A new resin-based 3D printer, the LittleSLA, hopes to provide an opensource option for those wanting to get into the high-resolution 3D printing technology.
The LittleSLA has not yet been released; in fact, it hasn’t even had its crowdfunding launch yet, so we don’t know much about it. Here’s what we do know:
- Photocured resin technology
- Build volume of 60 x 40 x 100mm (small, but typical for resin technology)
- Arduino-based electronics
- Use of generic 3D printing resins
- DLP light engine (as opposed to a laser)
The DLP approach means rapid print times, as the DLP light engine can illuminate (and therefore solidify) an entire layer simultaneously. The LittleSLA can apparently print a layer in six seconds, meaning you could print 1mm in 0.05mm layers in only two minutes. Putting it another way, you could print a full height 100mm object in 0.05mm layers in less than 3.5 hours. That’s really fast for a high-resolution print.
The company says:
The LittleSLA was designed to be Hackerspace friendly and easy to self source. Immediately following the conclusion of the Kickstarter campaign the LittleSLA bill of materials, laser cutting files, and stl files will be made publicly available and open under a cc-by-nc-sa license.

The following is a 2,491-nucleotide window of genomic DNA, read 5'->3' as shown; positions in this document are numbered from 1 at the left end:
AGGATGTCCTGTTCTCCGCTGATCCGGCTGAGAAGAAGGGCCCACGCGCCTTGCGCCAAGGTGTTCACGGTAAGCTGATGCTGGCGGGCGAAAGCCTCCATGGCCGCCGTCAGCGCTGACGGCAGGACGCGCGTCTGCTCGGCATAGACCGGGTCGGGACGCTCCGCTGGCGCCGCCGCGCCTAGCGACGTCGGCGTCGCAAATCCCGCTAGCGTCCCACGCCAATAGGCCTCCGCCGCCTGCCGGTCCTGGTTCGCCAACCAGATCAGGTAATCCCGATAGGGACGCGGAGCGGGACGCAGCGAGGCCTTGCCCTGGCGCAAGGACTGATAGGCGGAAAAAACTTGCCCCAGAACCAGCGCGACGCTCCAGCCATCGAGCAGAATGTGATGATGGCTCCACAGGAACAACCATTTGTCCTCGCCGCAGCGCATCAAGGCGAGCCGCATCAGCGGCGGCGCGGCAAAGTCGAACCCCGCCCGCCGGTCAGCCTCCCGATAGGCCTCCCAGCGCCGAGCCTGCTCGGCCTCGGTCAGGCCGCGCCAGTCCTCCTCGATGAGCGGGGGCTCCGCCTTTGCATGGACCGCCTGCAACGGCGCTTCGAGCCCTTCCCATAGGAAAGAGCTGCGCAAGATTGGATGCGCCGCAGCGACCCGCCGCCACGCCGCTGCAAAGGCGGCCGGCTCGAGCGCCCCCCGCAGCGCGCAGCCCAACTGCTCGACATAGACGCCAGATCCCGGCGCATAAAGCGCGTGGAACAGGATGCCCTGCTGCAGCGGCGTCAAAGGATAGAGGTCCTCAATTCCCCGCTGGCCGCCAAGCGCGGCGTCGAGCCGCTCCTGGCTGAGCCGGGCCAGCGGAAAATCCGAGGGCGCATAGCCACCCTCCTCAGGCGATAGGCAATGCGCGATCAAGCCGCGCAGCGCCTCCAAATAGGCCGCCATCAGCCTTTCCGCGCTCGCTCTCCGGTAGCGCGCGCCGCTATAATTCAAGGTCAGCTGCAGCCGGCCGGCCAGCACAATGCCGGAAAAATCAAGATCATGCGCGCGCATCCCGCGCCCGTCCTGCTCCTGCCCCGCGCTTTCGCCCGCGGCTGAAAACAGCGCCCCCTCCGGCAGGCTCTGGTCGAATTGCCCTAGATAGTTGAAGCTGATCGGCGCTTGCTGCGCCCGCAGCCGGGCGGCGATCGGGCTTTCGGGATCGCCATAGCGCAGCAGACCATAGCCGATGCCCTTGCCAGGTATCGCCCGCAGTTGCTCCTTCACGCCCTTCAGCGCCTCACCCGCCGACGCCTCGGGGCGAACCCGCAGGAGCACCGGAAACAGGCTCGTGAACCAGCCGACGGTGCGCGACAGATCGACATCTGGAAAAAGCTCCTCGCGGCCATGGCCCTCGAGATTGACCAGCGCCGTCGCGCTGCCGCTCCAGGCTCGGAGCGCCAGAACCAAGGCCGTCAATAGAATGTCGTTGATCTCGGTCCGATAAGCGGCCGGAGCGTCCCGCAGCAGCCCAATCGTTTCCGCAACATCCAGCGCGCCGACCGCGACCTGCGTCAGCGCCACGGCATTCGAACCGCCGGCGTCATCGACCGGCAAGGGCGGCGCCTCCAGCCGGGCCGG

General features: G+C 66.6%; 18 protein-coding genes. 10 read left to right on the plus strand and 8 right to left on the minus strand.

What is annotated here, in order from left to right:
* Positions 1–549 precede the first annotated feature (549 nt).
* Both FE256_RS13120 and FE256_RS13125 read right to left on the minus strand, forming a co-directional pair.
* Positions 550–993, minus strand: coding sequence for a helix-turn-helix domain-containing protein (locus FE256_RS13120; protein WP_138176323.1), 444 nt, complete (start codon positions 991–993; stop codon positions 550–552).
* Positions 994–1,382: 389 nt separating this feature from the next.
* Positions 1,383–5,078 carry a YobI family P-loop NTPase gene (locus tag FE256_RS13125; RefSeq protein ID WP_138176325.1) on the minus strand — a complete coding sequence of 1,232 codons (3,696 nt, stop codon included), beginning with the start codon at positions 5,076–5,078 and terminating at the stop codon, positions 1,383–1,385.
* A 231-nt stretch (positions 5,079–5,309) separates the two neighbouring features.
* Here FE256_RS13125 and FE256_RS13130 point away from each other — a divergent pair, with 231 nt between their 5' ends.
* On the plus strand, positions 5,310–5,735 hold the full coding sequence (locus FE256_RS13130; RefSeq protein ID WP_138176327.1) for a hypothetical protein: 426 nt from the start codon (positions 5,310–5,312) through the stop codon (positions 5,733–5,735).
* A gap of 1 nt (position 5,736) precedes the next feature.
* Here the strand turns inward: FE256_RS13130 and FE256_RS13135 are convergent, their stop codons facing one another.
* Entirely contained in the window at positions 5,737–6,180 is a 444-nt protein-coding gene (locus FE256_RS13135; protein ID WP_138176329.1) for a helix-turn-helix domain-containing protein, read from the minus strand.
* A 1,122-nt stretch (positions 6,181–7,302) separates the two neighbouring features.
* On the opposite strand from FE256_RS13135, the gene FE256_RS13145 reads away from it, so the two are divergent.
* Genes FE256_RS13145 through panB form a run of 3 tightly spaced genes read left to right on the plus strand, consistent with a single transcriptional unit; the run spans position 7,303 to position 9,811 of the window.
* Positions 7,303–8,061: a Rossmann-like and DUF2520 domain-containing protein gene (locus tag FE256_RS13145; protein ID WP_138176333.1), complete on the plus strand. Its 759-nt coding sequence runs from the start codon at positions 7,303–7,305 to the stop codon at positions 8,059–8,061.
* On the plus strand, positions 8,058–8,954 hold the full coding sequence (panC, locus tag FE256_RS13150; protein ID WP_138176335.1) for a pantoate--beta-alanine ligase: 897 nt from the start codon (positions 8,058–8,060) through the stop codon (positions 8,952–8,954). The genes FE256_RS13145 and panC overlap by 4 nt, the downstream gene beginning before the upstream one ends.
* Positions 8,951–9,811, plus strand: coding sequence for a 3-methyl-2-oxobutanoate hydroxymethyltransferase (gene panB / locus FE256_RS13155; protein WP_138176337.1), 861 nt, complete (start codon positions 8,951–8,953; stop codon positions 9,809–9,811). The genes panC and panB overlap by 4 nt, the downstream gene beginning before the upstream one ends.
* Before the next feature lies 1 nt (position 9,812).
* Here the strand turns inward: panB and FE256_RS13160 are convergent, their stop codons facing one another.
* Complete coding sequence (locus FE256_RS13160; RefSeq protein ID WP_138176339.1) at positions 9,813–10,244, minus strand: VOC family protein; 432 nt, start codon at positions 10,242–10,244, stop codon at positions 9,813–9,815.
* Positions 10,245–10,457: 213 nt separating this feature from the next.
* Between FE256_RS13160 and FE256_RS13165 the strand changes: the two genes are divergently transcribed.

This is huge news, as it thus provides a reference platform for resin-technology 3D printers that can be used by the public to make and improve. It’s not the first reference platform, as Autodesk announced their “Spark” platform, but it remains to be seen which one will be favored by the opensource community. We suspect ease of use, functional capabilities and price will decide this question over coming months.
In the meantime, we await the LittleSLA Kickstarter launch.